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  • An analysis of constructive dismissal in the context of a business acquisition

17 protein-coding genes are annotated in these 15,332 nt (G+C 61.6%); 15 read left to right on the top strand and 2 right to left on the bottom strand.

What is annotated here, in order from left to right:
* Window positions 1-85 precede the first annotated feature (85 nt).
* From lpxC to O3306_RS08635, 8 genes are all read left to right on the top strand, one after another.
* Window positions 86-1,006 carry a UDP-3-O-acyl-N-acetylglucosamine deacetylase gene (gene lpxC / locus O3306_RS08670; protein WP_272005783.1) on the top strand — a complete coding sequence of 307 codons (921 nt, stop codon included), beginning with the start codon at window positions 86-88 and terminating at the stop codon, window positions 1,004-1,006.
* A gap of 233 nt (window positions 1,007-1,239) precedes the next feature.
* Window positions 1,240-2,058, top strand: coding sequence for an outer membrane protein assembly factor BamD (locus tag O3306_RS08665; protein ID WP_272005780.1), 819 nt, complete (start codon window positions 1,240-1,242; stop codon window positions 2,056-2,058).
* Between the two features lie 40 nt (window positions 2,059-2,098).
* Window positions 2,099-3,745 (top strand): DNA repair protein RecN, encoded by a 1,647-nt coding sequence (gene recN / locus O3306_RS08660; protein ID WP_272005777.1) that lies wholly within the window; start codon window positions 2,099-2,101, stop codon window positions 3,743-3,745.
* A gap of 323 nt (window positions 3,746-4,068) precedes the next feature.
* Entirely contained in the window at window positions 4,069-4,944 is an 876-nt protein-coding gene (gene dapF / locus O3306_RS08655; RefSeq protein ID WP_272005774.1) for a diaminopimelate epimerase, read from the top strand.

The Courts have considered the concept of constructive dismissal on many occasions. Generally, the expression “constructive dismissal” refers to situations in which an employee does not agree to a substantial change made unilaterally by his employer to one or more essential terms of his employment contract, and leaves his employment for this reason. In the case of St-Hilaire v. Nexxlink inc.,1 The Quebec court of appeal analyzed the concept of constructive dismissal in the specific context of a business acquisition. ST-HILAIRE V. NEXXLINK INC.When he began his employment in June 2004, the Plaintiff, Louis St-Hilaire, held the position of vice-president, business development with Nexxlink Inc. (hereinafter “Nexxlink” or the “employer”). Mr. St-Hilaire was responsible for major accounts and his contract provided for, in particular, a base salary of $170,000, a $40,000 bonus plan and 20,000 stock options of Nexxlink.  On December 9, 2004, Mr. St-Hilaire was notified that Bell PME, a subsidiary of Bell Canada, had acquired all the shares of Nexxlink. On December 24, 2004, Mr. St-Hilaire and all the other stock option holders learned that their stock options were cancelled as a result of this transaction. On January 31, 2005, the senior executives were informed of the functions that would be assigned to them in the new business. Mr. St-Hilaire’s new position was as vice-president, infrastructure equipment sales (responsible for the purchase and sale of infrastructure equipment). On February 4, 2005, less than two months after the transaction was completed, Mr. St-Hilaire notified the employer that he was leaving his employment because he felt that the conditions of his employment had been substantially changed. He blamed the employer for having excluded him from the integration committee, contrary to most of Nexxlink’s other senior executives. He also asserted that his new position was unrelated to his skills, that his responsibilities had been substantially reduced, and that he had not originally been hired for this type of position. He claimed that he had been constructively dismissed. In response, the employer indicated that the acquisition had no effect either on Mr. St-Hilaire’s role in the business, his responsibilities, compensation, benefits or client accounts. Since no changes to his responsibilities had been under consideration, the employer felt that Mr. St-Hilaire did not have to participate in the integration committee. Finally, the employer regarded Mr. St-Hilaire’s departure as a resignation. In June 2005, Mr. St-Hilaire filed a motion to institute proceedings in the Superior Court alleging that he had been constructively dismissed by Nexxlink and claimed $525,600 in damages2. The Superior Court dismissed this claim on the grounds that Mr. St-Hilaire had failed to show that the essential terms of his employment contract had been substantially changed, although there had been some changes to his employment conditions in certain respects.3 Mr. St-Hilaire was dissatisfied and appealed the decision. THE COURT OF APPEAL’S DECISION To begin with, the Court referred to the criteria developed by the Supreme Court of Canada in the case of Farber v. Royal Trust Co.4 to define the concept of constructive dismissal: [translation] “(1) a unilateral decision of the employer, (2) substantial changes to the essential terms of the employment contract, (3) the employee’s refusal of the changes, and (4) the employee’s departure.”5 In its analysis, the court must ask itself whether a reasonable person in the same situation as the employee would have considered there to have been a substantial change to the essential terms of his employment contract.6. The court added that in order to distinguish between the employer’s management rights and a unilateral and substantial change to an essential term of the employment contract, one must consider all the circumstances and specific features of the situation. In the context of a transaction involving two businesses, it is neither surprising nor unusual that some of the employee’s responsibilities will be modified.7. The Court then analyzed the various changes raised by Mr. St-Hilaire. Change in his title, target market and responsibilities The Court acknowledged that the demotion or loss of prestige and status of an employee within a business may be regarded as a substantial change to the essential terms of his employment contract. Mr. St-Hilaire complained that he was subjected to such treatment and referred, in this regard, to the promotion obtained by one of his colleagues and the additional responsibilities assigned to another colleague. The Court found that Mr. St-Hilaire could not claim, in the context of the sale of a business, that there was a right to maintain the entire organizational structure of the business prior to the acquisition, and that the changes made to the company’s organization were within the management rights of the employer. According to the Court, unlike the situation in the Farber case, Mr. St-Hilaire had not been demoted per se. Other employees obtained promotions due to their good work, and these changes did not amount to a substantial change to Mr. St-Hilaire’s conditions of employment. With respect to the changes to his responsibilities and target market pleaded by Mr. St-Hilaire, the Court indicated that Mr. St-Hilaire’s fears failed to materialize. In the context of a transaction, some of the senior executives’ duties may be changed or clarified over time and [translation] “a period of uncertainty or adjustment is to be fully expected.” Based on several elements in the file, it could be concluded that a reasonable person placed in the same context as Mr. St-Hilaire could have anticipated that he would have retained his client accounts, and that there would likely be various opportunities within the new business. The alleged substantial changes to the essential terms of the employment contract must be real and not only based on apprehensions. In the instant case, the Court held that a reasonable person would have concluded that he essentially retained, for the most part, the responsibilities he had previously held in his former position. Minor changes to a senior executive’s responsibilities following the acquisition of a business by a new owner are insufficient to conclude that there was a constructive dismissal. Change in the criteria for awarding his annual bonus and cancellation of his stock options The Court noted that Nexxlink had not terminated the bonus plan. However, Mr. St-Hilaire pleaded that the objectives contained in the plan had become impossible to achieve, particularly due to the changes to his responsibilities and position. The Court dismissed this argument, adding that even if the criteria for awarding the annual bonus had actually been changed as a result of the transaction, these changes could not form the basis of Mr. St-Hilaire’s action because his employment contract expressly provided that the bonus plan could be amended by approval of the board of directors alone. As for the stock options, these were part of the variable compensation and had been negotiated by Mr. St-Hilaire as an integral part of his compensation package at the time he was hired. The stock option plan expressly provided for the fair and equitable compensation of the stock options in the event of an acquisition of the business. However, even if the cancellation of the stock options could be regarded as a reduction in his compensation, before he left Nexxlink, Mr. St-Hilaire never mentioned that he considered the cancellation thereof, without compensation, to be a substantial change to the essential terms of his employment contract. Since Mr. St-Hilaire had never voiced his disagreement with the changes, the Court therefore concluded that he probably did not regard the stock options as an essential term of his contract. CONCLUSION This case is interesting mainly because it provides perspective on the concept of constructive dismissal and analyzes it in the particular context of a business acquisition. In such a context, it is reasonable to expect that there will be uncertainty and instability for a number months and changes to the business. In addition, the Court of Appeal drew an interesting parallel with the facts in Corriveau v. Sedgwick Ltd.8, in which the resignation of an executive was found to be premature in the context of a business merger. Indeed, although Mr. Corriveau had been informed that his position would become redundant after the merger, his employment conditions had not yet been changed and the employer had assured him of the possibility of employment with the new business. In the instant case, Mr. St-Hilaire was aware of what his role was intended to be in the new business and the structure he complained of was temporary and uncertain. The allegations of constructive dismissal in the context of this transaction were ill-founded. The judgment in St-Hilaire should encourage employees affected by structural changes in a business to think twice before jumping to the conclusion that they have been constructively dismissed, lest they fail the test of the “reasonable person in the same situation”. Businesses, for their part, must ensure that the changes made to an employee’s terms of employment and compensation meet the criteria of the test formulated by the Supreme Court of Canada in the Farber case._________________________________________   1 St-Hilaire v. Nexxlink inc., 2012 QCCA 1513 (C.A.).  2 The damages claimed included his base annual salary, bonuses, allowances, pay in lieu of notice, severance pay and the loss caused by the cancellation of his stock options.  3 See the judgment of the Superior Court: St-Hilaire v. Nexxlink inc., 2010 QCCS 2276 (S.Ct).  4 [1997] 1 S.C.R. 846 (hereinafter “Farber”).  5 Para. 29 of the Court of Appeal’s decision.  6 Farber, para. 26, cited by the Superior Court in para. 81 of its decision.  7 Lemieux v. Marsh Canada ltée., 2005 QCCA 1080 (C.A.).  8 D.T.E. 2003T-232 (C.A.).